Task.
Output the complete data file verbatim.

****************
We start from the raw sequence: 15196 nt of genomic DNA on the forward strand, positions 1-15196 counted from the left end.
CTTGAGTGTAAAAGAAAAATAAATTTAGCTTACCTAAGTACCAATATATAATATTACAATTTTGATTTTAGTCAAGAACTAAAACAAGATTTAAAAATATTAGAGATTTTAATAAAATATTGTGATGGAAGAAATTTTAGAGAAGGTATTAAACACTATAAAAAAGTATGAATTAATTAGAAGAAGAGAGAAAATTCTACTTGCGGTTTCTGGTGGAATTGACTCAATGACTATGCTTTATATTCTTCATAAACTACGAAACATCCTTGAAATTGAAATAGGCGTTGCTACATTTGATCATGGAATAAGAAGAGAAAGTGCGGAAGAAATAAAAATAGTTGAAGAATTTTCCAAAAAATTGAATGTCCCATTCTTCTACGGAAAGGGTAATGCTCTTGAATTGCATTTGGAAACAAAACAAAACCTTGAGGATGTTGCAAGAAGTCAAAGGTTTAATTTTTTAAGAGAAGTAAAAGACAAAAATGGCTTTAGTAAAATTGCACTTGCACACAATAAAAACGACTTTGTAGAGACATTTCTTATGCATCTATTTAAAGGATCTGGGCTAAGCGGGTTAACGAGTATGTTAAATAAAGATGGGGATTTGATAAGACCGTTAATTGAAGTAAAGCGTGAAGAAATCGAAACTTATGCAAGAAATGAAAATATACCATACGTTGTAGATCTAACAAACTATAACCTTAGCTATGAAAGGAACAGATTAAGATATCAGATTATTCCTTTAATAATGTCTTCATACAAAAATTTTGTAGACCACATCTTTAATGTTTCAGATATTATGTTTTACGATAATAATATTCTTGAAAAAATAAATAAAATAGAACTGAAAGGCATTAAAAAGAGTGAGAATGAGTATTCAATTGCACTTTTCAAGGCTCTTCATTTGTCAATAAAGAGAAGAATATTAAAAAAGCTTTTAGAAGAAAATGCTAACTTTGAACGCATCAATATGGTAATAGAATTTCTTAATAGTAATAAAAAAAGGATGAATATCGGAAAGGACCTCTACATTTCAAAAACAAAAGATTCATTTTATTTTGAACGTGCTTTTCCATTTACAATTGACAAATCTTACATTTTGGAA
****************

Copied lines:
We start from the raw sequence: 15196 nt of genomic DNA on the forward strand, positions 1-15196 counted from the left end.
CTTGAGTGTAAAAGAAAAATAAATTTAGCTTACCTAAGTACCAATATATAATATTACAATTTTGATTTTAGTCAAGAACTAAAACAAGATTTAAAAATATTAGAGATTTTAATAAAATATTGTGATGGAAGAAATTTTAGAGAAGGTATTAAACACTATAAAAAAGTATGAATTAATTAGAAGAAGAGAGAAAATTCTACTTGCGGTTTCTGGTGGAATTGACTCAATGACTATGCTTTATATTCTTCATAAACTACGAAACATCCTTGAAATTGAAATAGGCGTTGCTACATTTGATCATGGAATAAGAAGAGAAAGTGCGGAAGAAATAAAAATAGTTGAAGAATTTTCCAAAAAATTGAATGTCCCATTCTTCTACGGAAAGGGTAATGCTCTTGAATTGCATTTGGAAACAAAACAAAACCTTGAGGATGTTGCAAGAAGTCAAAGGTTTAATTTTTTAAGAGAAGTAAAAGACAAAAATGGCTTTAGTAAAATTGCACTTGCACACAATAAAAACGACTTTGTAGAGACATTTCTTATGCATCTATTTAAAGGATCTGGGCTAAGCGGGTTAACGAGTATGTTAAATAAAGATGGGGATTTGATAAGACCGTTAATTGAAGTAAAGCGTGAAGAAATCGAAACTTATGCAAGAAATGAAAATATACCATACGTTGTAGATCTAACAAACTATAACCTTAGCTATGAAAGGAACAGATTAAGATATCAGATTATTCCTTTAATAATGTCTTCATACAAAAATTTTGTAGACCACATCTTTAATGTTTCAGATATTATGTTTTACGATAATAATATTCTTGAAAAAATAAATAAAATAGAACTGAAAGGCATTAAAAAGAGTGAGAATGAGTATTCAATTGCACTTTTCAAGGCTCTTCATTTGTCAATAAAGAGAAGAATATTAAAAAAGCTTTTAGAAGAAAATGCTAACTTTGAACGCATCAATATGGTAATAGAATTTCTTAATAGTAATAAAAAAAGGATGAATATCGGAAAGGACCTCTACATTTCAAAAACAAAAGATTCATTTTATTTTGAACGTGCTTTTCCATTTACAATTGACAAATCTTACATTTTGGAA